The most infamous example of The Shade Room’s unethical reporting is their engagement in the life of Zaya Wade, daughter of basketball star Dwayne Wade and prominent member of the transgender community. Ethics surrounding reporting on celebrity children are already hotly contested, even when their gender identities are not the subject of the coverage. Since first reporting Wade’s identity as a transgender woman, The Shade Room has allowed transphobia to fester in the comment section. Commenters incite vile attacks on the Wades, as well as other trans and queer figures. The Shade Room claims to moderate their content for hate speech and use their platform to tell the truth. However, homophobic, transphobic and misogynistic comments are often featured on posts, calling into question their moderating strategies. 

Now more than ever, it’s equally important to be critical of all the media we consume, including the pages that may appear unserious and lighthearted at face value. Only then can we truly challenge the casual reactionary politics that pervade our culture. 

“Again, our intentions are to get to the truth,” Nwandu told Refinery 29. “So if homophobia is huge in hip-hop and a rapper feels comfortable enough to say the f-word, then we’re going to post it.” 

Nwandu is part of a new form of engagement of politics that has been popularized since 2016: the use of leftist politics without a coherent ideology. We’ve seen a rise in “for the people” narratives undergirded by neoliberal politics with only vague gestures of grassroots organizing, but never popularizing a political theory that materially uplifts the working class. One infamous creator of this political language was Tucker Carlson, who used populist arguments such as accusing the “ruling class” of ruining American lives. His words were used by former president Donald Trump to harness white working class anxieties into a resounding backlash against Democratic rivals. One of the lasting impacts of this form of language is the way platforms, largely unaccountable to the people, have been able to co-opt this radical language. 

Nwandu often uses this language to justify her reporting on controversial topics. “It’s the people’s blog,” she said in a 2017 interview. “It’s run by the community and we’re just the moderators.”

This form of politics appears to be idealistic at best. Nwadu has used legitimate Black anxiety over mainstream media to create a media platform that prioritizes clicks rather than productive engagement with actual political issues. Black media outlets seem to have locked onto the idea of “Blackness” as a cultural product to export to the highest bidder. They capitalize on the fact that traditional White-Protestant-cisgender media often refuses to engage with Black cultural issues, instead positioning themselves as one of the only ways to engage with an authentically Black platform. Though they use the language of community, their blatant homophobia, misogyny and antisemitism have allowed for these medias to fester a uniquely Black harassment campaign. 

In my experience, Black people have often made fun of the far-right White extremist obsession with QAnon and other fringe ideologies, but have let a reactionary base cultivate within our own communities. This is, of course, an exported ideology that is uniquely white supremacist and creates forms of division within the Black community. However, it becomes an intra-community problem when Black users seek celebrity news coverage as a way to voice their own opinions on the manufactured “culture war” occurring within Black communities.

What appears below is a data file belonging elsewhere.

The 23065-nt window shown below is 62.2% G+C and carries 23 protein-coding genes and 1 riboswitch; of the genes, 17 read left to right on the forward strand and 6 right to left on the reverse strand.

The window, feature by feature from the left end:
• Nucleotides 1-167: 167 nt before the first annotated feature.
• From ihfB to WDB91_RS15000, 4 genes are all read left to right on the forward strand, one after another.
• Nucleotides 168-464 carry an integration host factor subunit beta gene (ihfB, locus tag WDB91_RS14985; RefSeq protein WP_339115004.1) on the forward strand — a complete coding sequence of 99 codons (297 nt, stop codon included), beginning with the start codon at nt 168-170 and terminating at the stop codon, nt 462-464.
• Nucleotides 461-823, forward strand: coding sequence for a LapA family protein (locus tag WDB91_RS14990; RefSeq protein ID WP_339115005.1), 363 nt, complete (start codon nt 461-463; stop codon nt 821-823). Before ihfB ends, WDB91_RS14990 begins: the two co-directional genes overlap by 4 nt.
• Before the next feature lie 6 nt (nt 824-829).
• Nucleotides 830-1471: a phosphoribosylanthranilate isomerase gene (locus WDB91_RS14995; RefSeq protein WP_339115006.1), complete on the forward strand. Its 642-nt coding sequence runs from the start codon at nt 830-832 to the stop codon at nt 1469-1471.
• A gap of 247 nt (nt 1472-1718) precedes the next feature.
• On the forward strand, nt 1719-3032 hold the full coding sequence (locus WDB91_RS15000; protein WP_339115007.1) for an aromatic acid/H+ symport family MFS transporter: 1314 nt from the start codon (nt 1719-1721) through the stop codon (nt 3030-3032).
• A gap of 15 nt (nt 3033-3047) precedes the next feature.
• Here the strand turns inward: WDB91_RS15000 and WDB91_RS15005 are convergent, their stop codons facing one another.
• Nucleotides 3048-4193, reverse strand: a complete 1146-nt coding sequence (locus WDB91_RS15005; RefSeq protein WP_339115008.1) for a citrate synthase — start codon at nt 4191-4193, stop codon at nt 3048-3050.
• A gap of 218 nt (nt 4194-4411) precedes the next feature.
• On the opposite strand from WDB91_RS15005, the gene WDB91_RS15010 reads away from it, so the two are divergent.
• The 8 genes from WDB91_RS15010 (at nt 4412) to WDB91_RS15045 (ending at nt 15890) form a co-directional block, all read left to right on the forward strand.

The reason why this is so hard to articulate in discussions surrounding media is social media’s reliance on the “attention economy.” Coined by the American Psychology Association, it is “a state in which cognitive resources are focused on certain aspects of the environment rather than on others.” This attention cycle is reliant on engagement with social media pages regardless of the consequences or harassment that may inspire these posts. It explains why The Shade Room continues to post about Zaya Wayde and Megan Thee Stallion with no regard for the consequences that this may have on cultural discourse or the mental health of others.

It is astonishing to see the overwhelming support that Megan has amassed after she displayed the wounds of the frenzied reporting she experienced from the trial on “Cobra.” However, the same community has begun to harass celebrities like Keke Palmer in the midst of a domestic violence trial. These two stories existing simultaneously is shocking, and the cognitive dissonance of the discussions surrounding both women’s experiences can be, at times, maddening.

Why does this discussion matter to Vanderbilt?  First, most students are the target audience and consumers of Instagram accounts like RapTV and The Shade Room — and more recently, No Jumper — and may be getting their primary form of news from these sources. 

Second, with the rise of the anonymous media platforms like Yik Yak and Fizz, we could be seeing a new attention economy infiltrating our own campus — one that attempts to stoke fear, moral panic and bigotry for those companies’ own gain. Vanderbilt students may not have the institutional power to change the goals of companies to envelop every part of our life, but we can resist in simpler ways. I urge you to resist hate platforms, do your part to prevent the spread of misinformation and boycott media hate trains, no matter how thrilling they may feel at the moment. 

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About the Contributors
Mayowa Kassim
Mayowa Kassim, Staff Writer
Mayowa Kassim ('25) is majoring in political science and sociology in the College of Arts and Science. When not writing for The Hustler, Mayowa loves listening to R&B music, reading, as well as watching film.
Lexie Perez
Lexie Perez, Graphics Editor
Lexie Perez (‘26) is from Northern Virginia and is majoring in climate studies and human and organizational development and minoring in business in the College of Arts and Science. She enjoys listening to 70s and 80s pop music, doing the daily Wordle and rooting for the Nashville Predators and Cincinnati Bengals. She can be reached at [email protected].